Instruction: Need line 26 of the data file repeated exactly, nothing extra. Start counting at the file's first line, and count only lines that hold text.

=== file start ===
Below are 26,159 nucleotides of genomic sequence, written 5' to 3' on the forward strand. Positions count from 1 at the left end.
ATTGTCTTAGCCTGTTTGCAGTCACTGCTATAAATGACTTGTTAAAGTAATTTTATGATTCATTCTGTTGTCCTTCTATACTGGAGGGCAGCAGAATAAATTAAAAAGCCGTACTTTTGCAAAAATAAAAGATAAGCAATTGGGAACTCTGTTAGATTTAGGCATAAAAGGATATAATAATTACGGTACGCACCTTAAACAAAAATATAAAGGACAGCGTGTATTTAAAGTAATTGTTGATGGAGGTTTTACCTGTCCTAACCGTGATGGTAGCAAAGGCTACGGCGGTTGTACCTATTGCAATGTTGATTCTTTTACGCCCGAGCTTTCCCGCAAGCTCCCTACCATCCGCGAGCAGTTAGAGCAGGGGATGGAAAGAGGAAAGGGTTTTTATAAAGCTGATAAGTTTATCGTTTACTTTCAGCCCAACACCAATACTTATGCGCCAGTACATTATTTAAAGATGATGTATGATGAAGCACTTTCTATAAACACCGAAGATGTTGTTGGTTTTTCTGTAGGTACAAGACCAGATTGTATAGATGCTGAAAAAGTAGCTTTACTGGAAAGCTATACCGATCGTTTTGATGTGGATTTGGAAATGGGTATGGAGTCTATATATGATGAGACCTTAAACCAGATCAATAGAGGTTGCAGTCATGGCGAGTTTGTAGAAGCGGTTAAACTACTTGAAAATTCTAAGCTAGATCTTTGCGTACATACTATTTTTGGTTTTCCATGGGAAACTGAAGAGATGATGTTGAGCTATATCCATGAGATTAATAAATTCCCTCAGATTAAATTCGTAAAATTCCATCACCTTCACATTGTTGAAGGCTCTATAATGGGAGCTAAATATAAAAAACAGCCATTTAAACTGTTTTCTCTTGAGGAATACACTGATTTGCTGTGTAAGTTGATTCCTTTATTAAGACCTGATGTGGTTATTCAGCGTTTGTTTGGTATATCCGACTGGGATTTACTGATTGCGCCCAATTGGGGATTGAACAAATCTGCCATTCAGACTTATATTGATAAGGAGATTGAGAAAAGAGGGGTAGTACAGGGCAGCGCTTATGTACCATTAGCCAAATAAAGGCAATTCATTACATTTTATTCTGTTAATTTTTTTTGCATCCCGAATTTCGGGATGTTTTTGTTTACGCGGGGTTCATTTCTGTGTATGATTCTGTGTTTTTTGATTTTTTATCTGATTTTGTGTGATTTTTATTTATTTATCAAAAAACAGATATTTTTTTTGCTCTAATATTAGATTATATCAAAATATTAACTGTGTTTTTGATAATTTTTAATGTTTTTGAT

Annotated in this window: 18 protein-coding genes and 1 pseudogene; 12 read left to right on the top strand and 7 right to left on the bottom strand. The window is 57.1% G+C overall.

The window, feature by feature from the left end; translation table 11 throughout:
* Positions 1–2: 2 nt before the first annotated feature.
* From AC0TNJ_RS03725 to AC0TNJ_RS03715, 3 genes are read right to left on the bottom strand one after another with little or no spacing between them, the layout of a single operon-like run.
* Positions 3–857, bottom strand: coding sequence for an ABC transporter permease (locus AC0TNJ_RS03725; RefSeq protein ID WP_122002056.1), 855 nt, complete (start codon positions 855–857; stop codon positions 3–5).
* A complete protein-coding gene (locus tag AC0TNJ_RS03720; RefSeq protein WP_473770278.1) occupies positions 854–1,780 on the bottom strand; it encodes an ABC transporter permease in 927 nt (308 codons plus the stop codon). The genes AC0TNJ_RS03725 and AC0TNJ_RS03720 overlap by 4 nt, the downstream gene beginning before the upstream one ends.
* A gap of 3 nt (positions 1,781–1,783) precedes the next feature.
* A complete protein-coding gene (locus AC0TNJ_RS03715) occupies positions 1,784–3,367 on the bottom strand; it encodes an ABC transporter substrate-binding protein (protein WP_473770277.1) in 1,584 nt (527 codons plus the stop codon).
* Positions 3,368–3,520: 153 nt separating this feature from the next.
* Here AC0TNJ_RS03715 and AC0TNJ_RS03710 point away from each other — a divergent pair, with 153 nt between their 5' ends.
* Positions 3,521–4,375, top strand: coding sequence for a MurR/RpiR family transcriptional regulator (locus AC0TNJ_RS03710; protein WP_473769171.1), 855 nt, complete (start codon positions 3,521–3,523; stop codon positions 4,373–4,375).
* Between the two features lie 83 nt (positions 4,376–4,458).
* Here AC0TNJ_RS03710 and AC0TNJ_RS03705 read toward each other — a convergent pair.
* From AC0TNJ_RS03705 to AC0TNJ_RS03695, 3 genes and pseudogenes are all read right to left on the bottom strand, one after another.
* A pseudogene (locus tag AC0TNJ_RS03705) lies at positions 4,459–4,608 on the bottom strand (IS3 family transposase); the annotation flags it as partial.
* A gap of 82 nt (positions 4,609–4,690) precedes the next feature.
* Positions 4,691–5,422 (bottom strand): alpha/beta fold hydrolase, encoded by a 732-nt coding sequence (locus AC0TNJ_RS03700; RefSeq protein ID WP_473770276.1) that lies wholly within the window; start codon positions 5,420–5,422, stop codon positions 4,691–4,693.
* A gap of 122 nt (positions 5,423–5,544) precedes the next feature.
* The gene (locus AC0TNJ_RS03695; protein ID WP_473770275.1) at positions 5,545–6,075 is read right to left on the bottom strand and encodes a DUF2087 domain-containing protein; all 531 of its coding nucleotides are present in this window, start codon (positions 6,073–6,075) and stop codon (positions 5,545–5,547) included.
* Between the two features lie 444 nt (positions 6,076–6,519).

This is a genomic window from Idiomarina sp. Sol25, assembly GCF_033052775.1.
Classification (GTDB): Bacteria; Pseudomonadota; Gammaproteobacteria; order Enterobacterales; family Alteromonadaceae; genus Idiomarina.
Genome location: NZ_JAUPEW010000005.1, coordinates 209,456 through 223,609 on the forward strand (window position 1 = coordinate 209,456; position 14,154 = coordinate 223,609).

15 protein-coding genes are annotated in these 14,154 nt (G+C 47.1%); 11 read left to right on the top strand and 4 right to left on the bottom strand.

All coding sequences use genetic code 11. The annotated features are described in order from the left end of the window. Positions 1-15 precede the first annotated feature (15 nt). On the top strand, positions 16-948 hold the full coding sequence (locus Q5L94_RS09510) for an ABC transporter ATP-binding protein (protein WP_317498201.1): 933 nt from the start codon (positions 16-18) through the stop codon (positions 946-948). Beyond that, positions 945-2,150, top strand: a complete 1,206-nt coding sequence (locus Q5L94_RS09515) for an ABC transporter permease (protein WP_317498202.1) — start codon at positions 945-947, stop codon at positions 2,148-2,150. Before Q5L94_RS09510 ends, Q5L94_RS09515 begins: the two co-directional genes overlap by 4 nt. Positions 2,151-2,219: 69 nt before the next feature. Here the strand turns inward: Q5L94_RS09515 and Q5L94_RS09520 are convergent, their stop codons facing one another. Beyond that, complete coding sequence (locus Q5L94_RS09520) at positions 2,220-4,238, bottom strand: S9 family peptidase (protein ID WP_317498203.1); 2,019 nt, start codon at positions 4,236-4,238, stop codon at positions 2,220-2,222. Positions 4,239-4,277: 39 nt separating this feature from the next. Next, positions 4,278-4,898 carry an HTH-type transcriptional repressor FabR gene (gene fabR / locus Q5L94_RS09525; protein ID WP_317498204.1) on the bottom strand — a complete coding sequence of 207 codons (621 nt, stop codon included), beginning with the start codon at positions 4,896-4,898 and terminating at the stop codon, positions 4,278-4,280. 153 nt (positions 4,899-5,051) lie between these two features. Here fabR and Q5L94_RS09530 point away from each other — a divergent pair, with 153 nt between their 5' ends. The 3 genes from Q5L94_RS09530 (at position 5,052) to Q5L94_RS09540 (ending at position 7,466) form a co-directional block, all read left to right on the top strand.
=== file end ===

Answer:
15 protein-coding genes are annotated in these 14,154 nt (G+C 47.1%); 11 read left to right on the top strand and 4 right to left on the bottom strand.